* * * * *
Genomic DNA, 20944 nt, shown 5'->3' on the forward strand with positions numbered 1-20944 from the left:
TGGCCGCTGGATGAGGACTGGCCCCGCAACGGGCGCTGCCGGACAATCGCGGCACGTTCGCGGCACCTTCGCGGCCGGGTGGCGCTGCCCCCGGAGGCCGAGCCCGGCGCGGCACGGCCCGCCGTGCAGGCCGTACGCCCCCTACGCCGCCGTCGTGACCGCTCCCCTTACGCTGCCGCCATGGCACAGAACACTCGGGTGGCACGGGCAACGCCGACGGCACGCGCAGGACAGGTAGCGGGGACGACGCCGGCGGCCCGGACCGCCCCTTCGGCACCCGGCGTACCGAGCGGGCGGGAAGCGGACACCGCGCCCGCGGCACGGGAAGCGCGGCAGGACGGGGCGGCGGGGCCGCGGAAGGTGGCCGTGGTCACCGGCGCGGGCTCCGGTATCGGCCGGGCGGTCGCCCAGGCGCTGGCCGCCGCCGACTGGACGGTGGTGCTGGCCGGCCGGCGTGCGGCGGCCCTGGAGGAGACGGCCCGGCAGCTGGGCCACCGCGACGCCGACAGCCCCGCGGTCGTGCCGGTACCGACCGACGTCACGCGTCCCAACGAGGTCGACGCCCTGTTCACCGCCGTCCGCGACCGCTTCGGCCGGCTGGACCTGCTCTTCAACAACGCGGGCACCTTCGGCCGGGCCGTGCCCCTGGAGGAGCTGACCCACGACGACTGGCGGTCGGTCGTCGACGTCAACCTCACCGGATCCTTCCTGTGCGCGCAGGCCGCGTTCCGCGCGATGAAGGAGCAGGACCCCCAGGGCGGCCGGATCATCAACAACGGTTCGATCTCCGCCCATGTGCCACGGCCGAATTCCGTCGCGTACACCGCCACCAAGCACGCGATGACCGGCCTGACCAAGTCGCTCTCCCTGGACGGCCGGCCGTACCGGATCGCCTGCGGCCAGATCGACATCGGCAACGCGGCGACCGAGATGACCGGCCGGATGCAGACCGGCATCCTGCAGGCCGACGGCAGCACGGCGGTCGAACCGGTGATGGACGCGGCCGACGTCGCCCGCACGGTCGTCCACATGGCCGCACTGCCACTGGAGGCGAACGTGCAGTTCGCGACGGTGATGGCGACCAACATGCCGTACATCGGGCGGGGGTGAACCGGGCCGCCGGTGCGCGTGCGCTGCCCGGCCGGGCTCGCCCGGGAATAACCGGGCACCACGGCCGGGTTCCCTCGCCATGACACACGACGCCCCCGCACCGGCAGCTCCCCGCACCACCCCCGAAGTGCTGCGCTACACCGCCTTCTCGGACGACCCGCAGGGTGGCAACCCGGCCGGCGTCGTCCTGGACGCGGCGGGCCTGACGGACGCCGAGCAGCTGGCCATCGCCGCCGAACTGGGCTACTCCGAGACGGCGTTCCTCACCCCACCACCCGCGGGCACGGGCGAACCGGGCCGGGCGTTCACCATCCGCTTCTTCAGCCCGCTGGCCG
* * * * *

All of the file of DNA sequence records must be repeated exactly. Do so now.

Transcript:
Genomic DNA, 20944 nt, shown 5'->3' on the forward strand with positions numbered 1-20944 from the left:
TGGCCGCTGGATGAGGACTGGCCCCGCAACGGGCGCTGCCGGACAATCGCGGCACGTTCGCGGCACCTTCGCGGCCGGGTGGCGCTGCCCCCGGAGGCCGAGCCCGGCGCGGCACGGCCCGCCGTGCAGGCCGTACGCCCCCTACGCCGCCGTCGTGACCGCTCCCCTTACGCTGCCGCCATGGCACAGAACACTCGGGTGGCACGGGCAACGCCGACGGCACGCGCAGGACAGGTAGCGGGGACGACGCCGGCGGCCCGGACCGCCCCTTCGGCACCCGGCGTACCGAGCGGGCGGGAAGCGGACACCGCGCCCGCGGCACGGGAAGCGCGGCAGGACGGGGCGGCGGGGCCGCGGAAGGTGGCCGTGGTCACCGGCGCGGGCTCCGGTATCGGCCGGGCGGTCGCCCAGGCGCTGGCCGCCGCCGACTGGACGGTGGTGCTGGCCGGCCGGCGTGCGGCGGCCCTGGAGGAGACGGCCCGGCAGCTGGGCCACCGCGACGCCGACAGCCCCGCGGTCGTGCCGGTACCGACCGACGTCACGCGTCCCAACGAGGTCGACGCCCTGTTCACCGCCGTCCGCGACCGCTTCGGCCGGCTGGACCTGCTCTTCAACAACGCGGGCACCTTCGGCCGGGCCGTGCCCCTGGAGGAGCTGACCCACGACGACTGGCGGTCGGTCGTCGACGTCAACCTCACCGGATCCTTCCTGTGCGCGCAGGCCGCGTTCCGCGCGATGAAGGAGCAGGACCCCCAGGGCGGCCGGATCATCAACAACGGTTCGATCTCCGCCCATGTGCCACGGCCGAATTCCGTCGCGTACACCGCCACCAAGCACGCGATGACCGGCCTGACCAAGTCGCTCTCCCTGGACGGCCGGCCGTACCGGATCGCCTGCGGCCAGATCGACATCGGCAACGCGGCGACCGAGATGACCGGCCGGATGCAGACCGGCATCCTGCAGGCCGACGGCAGCACGGCGGTCGAACCGGTGATGGACGCGGCCGACGTCGCCCGCACGGTCGTCCACATGGCCGCACTGCCACTGGAGGCGAACGTGCAGTTCGCGACGGTGATGGCGACCAACATGCCGTACATCGGGCGGGGGTGAACCGGGCCGCCGGTGCGCGTGCGCTGCCCGGCCGGGCTCGCCCGGGAATAACCGGGCACCACGGCCGGGTTCCCTCGCCATGACACACGACGCCCCCGCACCGGCAGCTCCCCGCACCACCCCCGAAGTGCTGCGCTACACCGCCTTCTCGGACGACCCGCAGGGTGGCAACCCGGCCGGCGTCGTCCTGGACGCGGCGGGCCTGACGGACGCCGAGCAGCTGGCCATCGCCGCCGAACTGGGCTACTCCGAGACGGCGTTCCTCACCCCACCACCCGCGGGCACGGGCGAACCGGGCCGGGCGTTCACCATCCGCTTCTTCAGCCCGCTGGCCG